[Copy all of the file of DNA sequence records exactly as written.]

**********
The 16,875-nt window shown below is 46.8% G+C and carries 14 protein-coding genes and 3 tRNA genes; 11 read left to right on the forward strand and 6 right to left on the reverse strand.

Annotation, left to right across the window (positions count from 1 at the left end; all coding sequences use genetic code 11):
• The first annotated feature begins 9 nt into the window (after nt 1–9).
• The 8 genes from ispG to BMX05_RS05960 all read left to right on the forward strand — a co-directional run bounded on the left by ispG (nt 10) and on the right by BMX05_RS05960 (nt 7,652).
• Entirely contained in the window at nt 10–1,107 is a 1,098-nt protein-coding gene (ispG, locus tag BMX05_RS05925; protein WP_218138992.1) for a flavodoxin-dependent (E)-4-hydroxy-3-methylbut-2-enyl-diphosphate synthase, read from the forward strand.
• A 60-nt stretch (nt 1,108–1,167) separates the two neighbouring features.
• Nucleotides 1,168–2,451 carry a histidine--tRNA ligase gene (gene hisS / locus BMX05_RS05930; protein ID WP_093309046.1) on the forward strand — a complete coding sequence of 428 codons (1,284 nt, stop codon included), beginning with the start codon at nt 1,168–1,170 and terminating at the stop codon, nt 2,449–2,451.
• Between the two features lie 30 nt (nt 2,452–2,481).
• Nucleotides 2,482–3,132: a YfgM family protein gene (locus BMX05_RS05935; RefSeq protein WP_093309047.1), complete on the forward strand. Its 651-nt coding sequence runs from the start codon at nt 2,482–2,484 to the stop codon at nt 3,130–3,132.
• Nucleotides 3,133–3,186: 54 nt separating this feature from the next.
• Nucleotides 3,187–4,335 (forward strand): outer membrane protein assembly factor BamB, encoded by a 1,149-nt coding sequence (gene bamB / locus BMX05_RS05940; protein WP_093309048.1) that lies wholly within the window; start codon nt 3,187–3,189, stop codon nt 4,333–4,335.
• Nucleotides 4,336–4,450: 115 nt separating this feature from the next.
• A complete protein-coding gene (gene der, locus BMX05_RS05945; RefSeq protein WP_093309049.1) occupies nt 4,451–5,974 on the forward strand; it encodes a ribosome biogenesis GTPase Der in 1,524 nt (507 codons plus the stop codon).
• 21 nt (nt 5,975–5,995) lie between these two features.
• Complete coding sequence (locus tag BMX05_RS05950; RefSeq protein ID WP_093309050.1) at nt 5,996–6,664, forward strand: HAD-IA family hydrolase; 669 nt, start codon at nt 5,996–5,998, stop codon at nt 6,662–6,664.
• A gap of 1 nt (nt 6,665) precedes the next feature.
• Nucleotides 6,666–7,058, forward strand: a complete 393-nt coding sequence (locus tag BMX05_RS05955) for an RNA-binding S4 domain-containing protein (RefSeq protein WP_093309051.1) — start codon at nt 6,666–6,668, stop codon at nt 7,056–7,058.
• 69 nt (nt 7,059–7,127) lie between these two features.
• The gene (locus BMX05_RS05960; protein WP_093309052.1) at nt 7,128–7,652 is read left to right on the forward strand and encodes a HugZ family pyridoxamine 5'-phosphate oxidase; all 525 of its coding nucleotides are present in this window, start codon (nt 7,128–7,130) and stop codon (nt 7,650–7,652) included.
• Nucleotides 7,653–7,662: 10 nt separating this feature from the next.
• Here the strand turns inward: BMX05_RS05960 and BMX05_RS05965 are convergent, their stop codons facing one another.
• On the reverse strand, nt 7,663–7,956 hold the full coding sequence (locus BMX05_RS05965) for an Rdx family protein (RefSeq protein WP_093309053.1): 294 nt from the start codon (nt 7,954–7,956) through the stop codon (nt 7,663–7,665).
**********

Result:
The 16,875-nt window shown below is 46.8% G+C and carries 14 protein-coding genes and 3 tRNA genes; 11 read left to right on the forward strand and 6 right to left on the reverse strand.

Annotation, left to right across the window (positions count from 1 at the left end; all coding sequences use genetic code 11):
• The first annotated feature begins 9 nt into the window (after nt 1–9).
• The 8 genes from ispG to BMX05_RS05960 all read left to right on the forward strand — a co-directional run bounded on the left by ispG (nt 10) and on the right by BMX05_RS05960 (nt 7,652).
• Entirely contained in the window at nt 10–1,107 is a 1,098-nt protein-coding gene (ispG, locus tag BMX05_RS05925; protein WP_218138992.1) for a flavodoxin-dependent (E)-4-hydroxy-3-methylbut-2-enyl-diphosphate synthase, read from the forward strand.
• A 60-nt stretch (nt 1,108–1,167) separates the two neighbouring features.
• Nucleotides 1,168–2,451 carry a histidine--tRNA ligase gene (gene hisS / locus BMX05_RS05930; protein ID WP_093309046.1) on the forward strand — a complete coding sequence of 428 codons (1,284 nt, stop codon included), beginning with the start codon at nt 1,168–1,170 and terminating at the stop codon, nt 2,449–2,451.
• Between the two features lie 30 nt (nt 2,452–2,481).
• Nucleotides 2,482–3,132: a YfgM family protein gene (locus BMX05_RS05935; RefSeq protein WP_093309047.1), complete on the forward strand. Its 651-nt coding sequence runs from the start codon at nt 2,482–2,484 to the stop codon at nt 3,130–3,132.
• Nucleotides 3,133–3,186: 54 nt separating this feature from the next.
• Nucleotides 3,187–4,335 (forward strand): outer membrane protein assembly factor BamB, encoded by a 1,149-nt coding sequence (gene bamB / locus BMX05_RS05940; protein WP_093309048.1) that lies wholly within the window; start codon nt 3,187–3,189, stop codon nt 4,333–4,335.
• Nucleotides 4,336–4,450: 115 nt separating this feature from the next.
• A complete protein-coding gene (gene der, locus BMX05_RS05945; RefSeq protein WP_093309049.1) occupies nt 4,451–5,974 on the forward strand; it encodes a ribosome biogenesis GTPase Der in 1,524 nt (507 codons plus the stop codon).
• 21 nt (nt 5,975–5,995) lie between these two features.
• Complete coding sequence (locus tag BMX05_RS05950; RefSeq protein ID WP_093309050.1) at nt 5,996–6,664, forward strand: HAD-IA family hydrolase; 669 nt, start codon at nt 5,996–5,998, stop codon at nt 6,662–6,664.
• A gap of 1 nt (nt 6,665) precedes the next feature.
• Nucleotides 6,666–7,058, forward strand: a complete 393-nt coding sequence (locus tag BMX05_RS05955) for an RNA-binding S4 domain-containing protein (RefSeq protein WP_093309051.1) — start codon at nt 6,666–6,668, stop codon at nt 7,056–7,058.
• 69 nt (nt 7,059–7,127) lie between these two features.
• The gene (locus BMX05_RS05960; protein WP_093309052.1) at nt 7,128–7,652 is read left to right on the forward strand and encodes a HugZ family pyridoxamine 5'-phosphate oxidase; all 525 of its coding nucleotides are present in this window, start codon (nt 7,128–7,130) and stop codon (nt 7,650–7,652) included.
• Nucleotides 7,653–7,662: 10 nt separating this feature from the next.
• Here the strand turns inward: BMX05_RS05960 and BMX05_RS05965 are convergent, their stop codons facing one another.
• On the reverse strand, nt 7,663–7,956 hold the full coding sequence (locus BMX05_RS05965) for an Rdx family protein (RefSeq protein WP_093309053.1): 294 nt from the start codon (nt 7,954–7,956) through the stop codon (nt 7,663–7,665).